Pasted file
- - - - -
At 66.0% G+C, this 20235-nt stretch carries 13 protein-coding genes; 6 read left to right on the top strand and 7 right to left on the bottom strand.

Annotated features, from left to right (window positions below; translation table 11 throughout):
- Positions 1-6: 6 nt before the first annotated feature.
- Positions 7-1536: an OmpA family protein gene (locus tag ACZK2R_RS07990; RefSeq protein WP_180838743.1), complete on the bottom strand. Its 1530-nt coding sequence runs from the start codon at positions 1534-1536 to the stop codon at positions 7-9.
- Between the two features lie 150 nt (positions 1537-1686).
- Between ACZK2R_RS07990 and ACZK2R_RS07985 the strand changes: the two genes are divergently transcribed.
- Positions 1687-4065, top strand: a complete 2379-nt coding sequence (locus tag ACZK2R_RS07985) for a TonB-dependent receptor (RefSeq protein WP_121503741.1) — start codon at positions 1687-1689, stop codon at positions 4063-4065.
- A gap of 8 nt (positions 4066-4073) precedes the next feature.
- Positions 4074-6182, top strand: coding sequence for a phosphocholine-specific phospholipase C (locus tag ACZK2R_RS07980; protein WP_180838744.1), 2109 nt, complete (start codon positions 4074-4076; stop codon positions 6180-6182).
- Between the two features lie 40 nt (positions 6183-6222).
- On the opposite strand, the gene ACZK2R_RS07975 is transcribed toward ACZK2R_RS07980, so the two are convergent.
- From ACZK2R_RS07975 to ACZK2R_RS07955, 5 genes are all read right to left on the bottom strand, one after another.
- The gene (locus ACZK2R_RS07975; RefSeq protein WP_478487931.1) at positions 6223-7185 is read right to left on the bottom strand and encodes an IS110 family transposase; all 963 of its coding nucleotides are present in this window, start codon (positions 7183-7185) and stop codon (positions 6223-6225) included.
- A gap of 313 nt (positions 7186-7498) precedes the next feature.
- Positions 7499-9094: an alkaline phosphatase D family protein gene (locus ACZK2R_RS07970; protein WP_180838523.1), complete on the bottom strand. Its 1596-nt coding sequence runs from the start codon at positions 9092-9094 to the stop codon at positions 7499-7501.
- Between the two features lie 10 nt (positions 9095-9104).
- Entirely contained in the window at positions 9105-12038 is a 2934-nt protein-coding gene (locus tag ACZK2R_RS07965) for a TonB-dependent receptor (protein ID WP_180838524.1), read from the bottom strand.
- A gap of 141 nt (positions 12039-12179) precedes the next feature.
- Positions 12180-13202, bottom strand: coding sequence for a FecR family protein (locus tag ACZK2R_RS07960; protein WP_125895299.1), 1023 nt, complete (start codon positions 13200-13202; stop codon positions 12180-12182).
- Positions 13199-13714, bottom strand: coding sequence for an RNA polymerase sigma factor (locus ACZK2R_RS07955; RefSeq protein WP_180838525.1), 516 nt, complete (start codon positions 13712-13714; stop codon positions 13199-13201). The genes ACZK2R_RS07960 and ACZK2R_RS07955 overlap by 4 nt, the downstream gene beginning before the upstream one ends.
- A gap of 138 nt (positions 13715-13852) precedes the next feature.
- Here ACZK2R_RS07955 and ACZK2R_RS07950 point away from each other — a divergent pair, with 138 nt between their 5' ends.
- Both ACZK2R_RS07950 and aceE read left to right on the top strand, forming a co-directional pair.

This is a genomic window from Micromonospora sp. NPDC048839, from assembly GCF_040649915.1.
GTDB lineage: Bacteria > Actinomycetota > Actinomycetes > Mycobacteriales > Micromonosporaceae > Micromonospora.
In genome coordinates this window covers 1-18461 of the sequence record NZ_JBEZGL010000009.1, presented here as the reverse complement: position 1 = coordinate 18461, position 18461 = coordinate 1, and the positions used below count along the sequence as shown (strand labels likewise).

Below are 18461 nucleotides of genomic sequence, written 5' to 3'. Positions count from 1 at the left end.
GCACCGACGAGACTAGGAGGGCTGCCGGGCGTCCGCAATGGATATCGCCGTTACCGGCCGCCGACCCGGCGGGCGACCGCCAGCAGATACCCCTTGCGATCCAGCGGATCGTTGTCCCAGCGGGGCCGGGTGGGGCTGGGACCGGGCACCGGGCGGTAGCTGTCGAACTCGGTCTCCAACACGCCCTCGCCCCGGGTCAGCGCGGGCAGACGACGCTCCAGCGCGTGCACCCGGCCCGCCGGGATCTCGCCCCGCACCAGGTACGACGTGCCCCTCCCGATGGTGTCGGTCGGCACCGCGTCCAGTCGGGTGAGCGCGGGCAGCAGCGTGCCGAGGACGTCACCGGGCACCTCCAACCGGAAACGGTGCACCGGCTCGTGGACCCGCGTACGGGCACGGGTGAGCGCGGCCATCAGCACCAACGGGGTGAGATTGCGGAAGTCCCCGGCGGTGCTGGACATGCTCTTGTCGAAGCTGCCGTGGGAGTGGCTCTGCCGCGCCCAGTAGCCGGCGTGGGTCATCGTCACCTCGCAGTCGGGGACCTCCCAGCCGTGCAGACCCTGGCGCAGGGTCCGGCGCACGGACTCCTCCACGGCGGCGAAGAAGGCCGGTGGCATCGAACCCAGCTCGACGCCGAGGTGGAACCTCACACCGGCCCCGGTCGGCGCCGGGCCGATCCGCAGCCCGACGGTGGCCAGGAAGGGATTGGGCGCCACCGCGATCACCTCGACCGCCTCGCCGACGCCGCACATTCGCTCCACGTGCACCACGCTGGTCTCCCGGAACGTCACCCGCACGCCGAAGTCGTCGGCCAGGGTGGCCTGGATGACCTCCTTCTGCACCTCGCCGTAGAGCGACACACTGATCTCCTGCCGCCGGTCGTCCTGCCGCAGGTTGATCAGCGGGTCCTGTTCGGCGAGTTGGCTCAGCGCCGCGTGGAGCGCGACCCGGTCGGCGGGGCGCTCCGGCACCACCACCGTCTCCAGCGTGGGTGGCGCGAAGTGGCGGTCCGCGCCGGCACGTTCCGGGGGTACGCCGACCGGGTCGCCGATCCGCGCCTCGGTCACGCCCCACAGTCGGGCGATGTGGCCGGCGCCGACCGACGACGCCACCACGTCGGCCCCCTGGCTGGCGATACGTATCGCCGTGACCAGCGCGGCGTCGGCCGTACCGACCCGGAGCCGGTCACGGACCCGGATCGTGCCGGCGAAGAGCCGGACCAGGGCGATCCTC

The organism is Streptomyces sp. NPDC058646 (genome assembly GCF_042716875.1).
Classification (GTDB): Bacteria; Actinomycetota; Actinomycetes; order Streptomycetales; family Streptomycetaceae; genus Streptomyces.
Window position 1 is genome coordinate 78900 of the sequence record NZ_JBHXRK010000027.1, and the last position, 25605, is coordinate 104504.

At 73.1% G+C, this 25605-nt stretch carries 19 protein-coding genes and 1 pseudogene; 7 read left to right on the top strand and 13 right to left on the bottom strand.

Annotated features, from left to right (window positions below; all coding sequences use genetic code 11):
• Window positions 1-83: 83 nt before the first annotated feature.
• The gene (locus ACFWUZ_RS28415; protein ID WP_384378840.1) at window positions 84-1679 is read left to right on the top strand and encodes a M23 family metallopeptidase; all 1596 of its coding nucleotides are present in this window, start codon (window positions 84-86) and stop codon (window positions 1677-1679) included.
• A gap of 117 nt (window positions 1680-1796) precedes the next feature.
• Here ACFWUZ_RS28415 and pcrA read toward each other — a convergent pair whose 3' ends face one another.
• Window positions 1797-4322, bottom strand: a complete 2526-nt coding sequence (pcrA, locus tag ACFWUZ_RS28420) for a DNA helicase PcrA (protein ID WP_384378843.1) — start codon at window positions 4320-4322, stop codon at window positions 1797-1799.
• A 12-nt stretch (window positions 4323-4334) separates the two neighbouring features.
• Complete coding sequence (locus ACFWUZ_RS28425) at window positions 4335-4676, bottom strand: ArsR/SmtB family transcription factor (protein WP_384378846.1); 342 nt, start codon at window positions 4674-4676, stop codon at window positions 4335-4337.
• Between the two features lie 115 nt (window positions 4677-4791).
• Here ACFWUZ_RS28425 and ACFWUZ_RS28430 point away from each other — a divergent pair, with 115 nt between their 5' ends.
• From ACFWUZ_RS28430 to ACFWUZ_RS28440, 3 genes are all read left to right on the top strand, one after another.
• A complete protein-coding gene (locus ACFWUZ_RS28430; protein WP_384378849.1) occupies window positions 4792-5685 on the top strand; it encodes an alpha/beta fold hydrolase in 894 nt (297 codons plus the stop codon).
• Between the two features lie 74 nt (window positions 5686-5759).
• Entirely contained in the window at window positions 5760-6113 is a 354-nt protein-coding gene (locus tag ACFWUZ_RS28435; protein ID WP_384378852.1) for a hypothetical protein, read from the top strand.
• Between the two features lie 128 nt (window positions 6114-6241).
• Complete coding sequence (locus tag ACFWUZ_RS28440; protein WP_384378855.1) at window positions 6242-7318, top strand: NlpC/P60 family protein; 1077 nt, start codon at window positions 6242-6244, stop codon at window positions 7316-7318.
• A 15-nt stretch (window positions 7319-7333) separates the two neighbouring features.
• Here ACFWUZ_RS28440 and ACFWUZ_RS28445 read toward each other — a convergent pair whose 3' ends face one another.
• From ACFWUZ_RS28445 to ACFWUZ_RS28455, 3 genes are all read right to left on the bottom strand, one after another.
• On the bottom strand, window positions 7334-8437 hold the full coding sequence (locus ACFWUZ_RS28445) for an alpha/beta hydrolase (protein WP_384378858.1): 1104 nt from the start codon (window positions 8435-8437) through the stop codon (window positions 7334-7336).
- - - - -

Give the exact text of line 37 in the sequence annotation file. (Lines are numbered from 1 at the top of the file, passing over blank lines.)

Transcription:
• Here ACFWUZ_RS28415 and pcrA read toward each other — a convergent pair whose 3' ends face one another.